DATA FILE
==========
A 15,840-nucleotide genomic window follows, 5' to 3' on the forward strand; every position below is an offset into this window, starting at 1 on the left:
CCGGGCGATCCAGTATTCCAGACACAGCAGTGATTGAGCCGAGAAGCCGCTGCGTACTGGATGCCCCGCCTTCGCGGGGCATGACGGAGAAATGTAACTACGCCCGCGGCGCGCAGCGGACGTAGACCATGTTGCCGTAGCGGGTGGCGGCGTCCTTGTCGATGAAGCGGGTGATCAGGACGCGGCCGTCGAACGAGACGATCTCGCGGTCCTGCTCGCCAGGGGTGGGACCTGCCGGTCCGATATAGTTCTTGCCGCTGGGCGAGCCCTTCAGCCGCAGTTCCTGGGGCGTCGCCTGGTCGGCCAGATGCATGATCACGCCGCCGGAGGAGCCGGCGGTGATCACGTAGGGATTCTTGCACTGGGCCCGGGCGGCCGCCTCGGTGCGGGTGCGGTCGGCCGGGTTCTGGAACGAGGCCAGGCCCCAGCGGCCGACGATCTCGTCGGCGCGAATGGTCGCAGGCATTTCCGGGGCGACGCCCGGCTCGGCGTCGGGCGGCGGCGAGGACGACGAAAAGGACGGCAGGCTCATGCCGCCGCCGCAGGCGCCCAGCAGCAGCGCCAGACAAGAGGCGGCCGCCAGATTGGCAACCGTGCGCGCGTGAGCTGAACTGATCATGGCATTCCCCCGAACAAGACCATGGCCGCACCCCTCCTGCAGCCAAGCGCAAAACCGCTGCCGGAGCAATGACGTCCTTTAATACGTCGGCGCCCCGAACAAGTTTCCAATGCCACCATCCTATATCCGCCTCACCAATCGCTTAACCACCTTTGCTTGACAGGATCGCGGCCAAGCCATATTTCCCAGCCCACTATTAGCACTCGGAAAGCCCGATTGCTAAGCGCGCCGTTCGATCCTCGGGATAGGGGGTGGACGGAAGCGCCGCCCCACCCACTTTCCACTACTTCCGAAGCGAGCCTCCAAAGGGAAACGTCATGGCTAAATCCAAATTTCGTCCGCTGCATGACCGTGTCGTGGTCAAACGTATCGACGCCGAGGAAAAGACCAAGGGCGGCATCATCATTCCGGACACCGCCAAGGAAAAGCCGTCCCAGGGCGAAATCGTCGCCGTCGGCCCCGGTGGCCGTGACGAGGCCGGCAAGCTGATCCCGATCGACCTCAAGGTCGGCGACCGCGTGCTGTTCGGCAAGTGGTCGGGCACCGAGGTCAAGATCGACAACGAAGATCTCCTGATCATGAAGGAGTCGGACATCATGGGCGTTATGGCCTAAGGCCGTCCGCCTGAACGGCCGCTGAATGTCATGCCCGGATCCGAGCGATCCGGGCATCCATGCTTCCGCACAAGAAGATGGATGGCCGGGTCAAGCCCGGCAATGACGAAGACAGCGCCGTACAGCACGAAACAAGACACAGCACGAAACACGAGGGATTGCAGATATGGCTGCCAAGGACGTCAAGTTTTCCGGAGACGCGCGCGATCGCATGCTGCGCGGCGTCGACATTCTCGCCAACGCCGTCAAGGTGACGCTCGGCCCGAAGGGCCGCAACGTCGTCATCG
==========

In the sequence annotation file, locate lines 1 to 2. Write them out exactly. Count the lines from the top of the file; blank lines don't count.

A 15,840-nucleotide genomic window follows, 5' to 3' on the forward strand; every position below is an offset into this window, starting at 1 on the left:
CCGGGCGATCCAGTATTCCAGACACAGCAGTGATTGAGCCGAGAAGCCGCTGCGTACTGGATGCCCCGCCTTCGCGGGGCATGACGGAGAAATGTAACTACGCCCGCGGCGCGCAGCGGACGTAGACCATGTTGCCGTAGCGGGTGGCGGCGTCCTTGTCGATGAAGCGGGTGATCAGGACGCGGCCGTCGAACGAGACGATCTCGCGGTCCTGCTCGCCAGGGGTGGGACCTGCCGGTCCGATATAGTTCTTGCCGCTGGGCGAGCCCTTCAGCCGCAGTTCCTGGGGCGTCGCCTGGTCGGCCAGATGCATGATCACGCCGCCGGAGGAGCCGGCGGTGATCACGTAGGGATTCTTGCACTGGGCCCGGGCGGCCGCCTCGGTGCGGGTGCGGTCGGCCGGGTTCTGGAACGAGGCCAGGCCCCAGCGGCCGACGATCTCGTCGGCGCGAATGGTCGCAGGCATTTCCGGGGCGACGCCCGGCTCGGCGTCGGGCGGCGGCGAGGACGACGAAAAGGACGGCAGGCTCATGCCGCCGCCGCAGGCGCCCAGCAGCAGCGCCAGACAAGAGGCGGCCGCCAGATTGGCAACCGTGCGCGCGTGAGCTGAACTGATCATGGCATTCCCCCGAACAAGACCATGGCCGCACCCCTCCTGCAGCCAAGCGCAAAACCGCTGCCGGAGCAATGACGTCCTTTAATACGTCGGCGCCCCGAACAAGTTTCCAATGCCACCATCCTATATCCGCCTCACCAATCGCTTAACCACCTTTGCTTGACAGGATCGCGGCCAAGCCATATTTCCCAGCCCACTATTAGCACTCGGAAAGCCCGATTGCTAAGCGCGCCGTTCGATCCTCGGGATAGGGGGTGGACGGAAGCGCCGCCCCACCCACTTTCCACTACTTCCGAAGCGAGCCTCCAAAGGGAAACGTCATGGCTAAATCCAAATTTCGTCCGCTGCATGACCGTGTCGTGGTCAAACGTATCGACGCCGAGGAAAAGACCAAGGGCGGCATCATCATTCCGGACACCGCCAAGGAAAAGCCGTCCCAGGGCGAAATCGTCGCCGTCGGCCCCGGTGGCCGTGACGAGGCCGGCAAGCTGATCCCGATCGACCTCAAGGTCGGCGACCGCGTGCTGTTCGGCAAGTGGTCGGGCACCGAGGTCAAGATCGACAACGAAGATCTCCTGATCATGAAGGAGTCGGACATCATGGGCGTTATGGCCTAAGGCCGTCCGCCTGAACGGCCGCTGAATGTCATGCCCGGATCCGAGCGATCCGGGCATCCATGCTTCCGCACAAGAAGATGGATGGCCGGGTCAAGCCCGGCAATGACGAAGACAGCGCCGTACAGCACGAAACAAGACACAGCACGAAACACGAGGGATTGCAGATATGGCTGCCAAGGACGTCAAGTTTTCCGGAGACGCGCGCGATCGCATGCTGCGCGGCGTCGACATTCTCGCCAACGCCGTCAAGGTGACGCTCGGCCCGAAGGGCCGCAACGTCGTCATCG